“All Expenses Paid” Is No Trip to the E.D. Va. for Patent and Trademark Applicants

Authored by: Kristie Butler, Summer Associate

On June 23, 2017, the Federal Circuit confirmed in Nantkwest, Inc. v. Matal (No. 2016-1794) that patent applicants facing rejection from the Patent Trial and Appeal Board (PTAB) may seek relief in the Eastern District of Virginia under 35 U.S.C. §145, but ruled that these litigants must pay the USPTO’s attorneys’ fees, regardless of their cases’ outcomes. Section 145 provides that “[a]n applicant dissatisfied with the decision of the [PTAB]…may, unless appeal has been taken to the United States Court of Appeals for the Federal Circuit, have remedy by civil action against the Director in the United States District Court for the Eastern District of Virginia.… All the expenses of the proceedings shall be paid by the applicant.”

In Nantkwest, the applicant argued that the presumption against an award of attorneys’ fees under the “American Rule” (i.e., each party pays its own costs) could only be overcome if an express provision in either a statute or contract were present, and the “all expenses” provision in § 145 did not include attorneys’ fees. The appellant further argued that Congress would have specified attorneys’ fees in the statute if they were meant to be included. The Federal Circuit was not persuaded that the American Rule applied and disagreed with the applicant’s interpretation after analyzing prior cases, definitions from legal dictionaries and treatises, and Supreme Court precedent, and interpreted the “all expenses” provision of the statute broadly to include attorneys’ fees. And because “all expenses” had already been interpreted by the Federal Circuit to apply to all cases, regardless of their outcomes, the USPTO’s attorneys’ fees must be borne by the applicant, regardless of whether the applicant prevails in the civil action. Continue Reading

The Supreme Court Delivers a Win for Biosimilar Manufacturers in Sandoz v. Amgen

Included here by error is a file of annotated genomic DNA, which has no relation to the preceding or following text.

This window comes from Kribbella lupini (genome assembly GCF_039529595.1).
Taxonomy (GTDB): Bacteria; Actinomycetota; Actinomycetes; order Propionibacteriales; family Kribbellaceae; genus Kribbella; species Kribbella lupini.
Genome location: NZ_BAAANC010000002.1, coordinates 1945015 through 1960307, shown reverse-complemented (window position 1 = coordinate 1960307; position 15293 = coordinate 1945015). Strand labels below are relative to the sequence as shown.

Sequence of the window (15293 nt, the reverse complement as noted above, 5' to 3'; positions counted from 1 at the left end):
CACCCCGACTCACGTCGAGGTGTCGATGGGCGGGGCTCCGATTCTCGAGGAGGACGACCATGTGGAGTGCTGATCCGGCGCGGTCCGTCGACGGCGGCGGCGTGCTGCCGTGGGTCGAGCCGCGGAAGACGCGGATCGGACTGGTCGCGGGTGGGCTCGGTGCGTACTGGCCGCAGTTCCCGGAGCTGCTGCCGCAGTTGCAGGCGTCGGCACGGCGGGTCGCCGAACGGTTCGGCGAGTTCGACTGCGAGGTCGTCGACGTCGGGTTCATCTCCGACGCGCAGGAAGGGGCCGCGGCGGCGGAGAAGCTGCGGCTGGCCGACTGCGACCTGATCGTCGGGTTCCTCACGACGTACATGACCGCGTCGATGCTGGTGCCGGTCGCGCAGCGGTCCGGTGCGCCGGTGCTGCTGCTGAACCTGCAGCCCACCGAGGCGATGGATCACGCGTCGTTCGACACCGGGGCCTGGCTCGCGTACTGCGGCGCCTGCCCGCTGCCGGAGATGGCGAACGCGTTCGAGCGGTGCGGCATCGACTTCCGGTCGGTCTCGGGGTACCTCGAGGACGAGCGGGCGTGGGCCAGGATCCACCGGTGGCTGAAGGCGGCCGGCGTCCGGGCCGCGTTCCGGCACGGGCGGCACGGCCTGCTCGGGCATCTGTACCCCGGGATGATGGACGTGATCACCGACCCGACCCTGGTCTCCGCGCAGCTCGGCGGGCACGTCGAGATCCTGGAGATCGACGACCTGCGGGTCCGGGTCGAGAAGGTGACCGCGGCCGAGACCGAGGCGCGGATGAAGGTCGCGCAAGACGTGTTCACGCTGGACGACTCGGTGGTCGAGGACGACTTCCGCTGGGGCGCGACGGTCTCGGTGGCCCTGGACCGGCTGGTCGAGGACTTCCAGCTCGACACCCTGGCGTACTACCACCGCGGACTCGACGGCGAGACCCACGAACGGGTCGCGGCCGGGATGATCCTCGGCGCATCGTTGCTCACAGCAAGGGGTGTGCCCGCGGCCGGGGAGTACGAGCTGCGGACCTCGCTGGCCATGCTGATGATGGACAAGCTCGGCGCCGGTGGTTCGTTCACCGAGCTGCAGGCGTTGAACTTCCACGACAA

On June 12, 2017, the Supreme Court issued a unanimous opinion in Sandoz v. Amgen, interpreting key provisions of the Biologics Price Competition and Innovation Act (BPCIA) in favor of biosimilar manufacturers (applicants).[1] In particular, the Court held that (1) a federal injunction is not available to compel biosimilar applicants to disclose application and manufacturing information as contemplated by the BPCIA, and (2) biosimilar applicants may provide statutory 180-day notice of commercial marketing after or before receiving FDA approval.

The BPCIA “patent dance”

The BPCIA was approved by Congress in 2010 for the purpose of creating an abbreviated approval pathway for biosimilars, or follow-on biologics. In contrast to conventional chemically synthesized drugs, biologics are isolated from natural sources such as animals or microorganisms and may include such diverse products as vaccines, recombinant proteins or somatic cells.[2] Biosimilar manufacturers may take advantage of the BPCIA’s abbreviated approval pathway to piggyback on the safety, purity and potency showings of a previously licensed reference product. In exchange, the BPCIA allows for up to 12 years of regulatory exclusivity for the reference product after the date the product was first licensed, regardless of whether there is patent protection.  Continue Reading

Supreme Court Finds Lanham Act Disparagement Clause Unconstitutional Under First Amendment

In a victory for the Asian-American rock band The Slants, the Supreme Court ruled on June 19 that the ban on the registration of disparaging trademarks under Section 2(a) of the Lanham Act violates the First Amendment.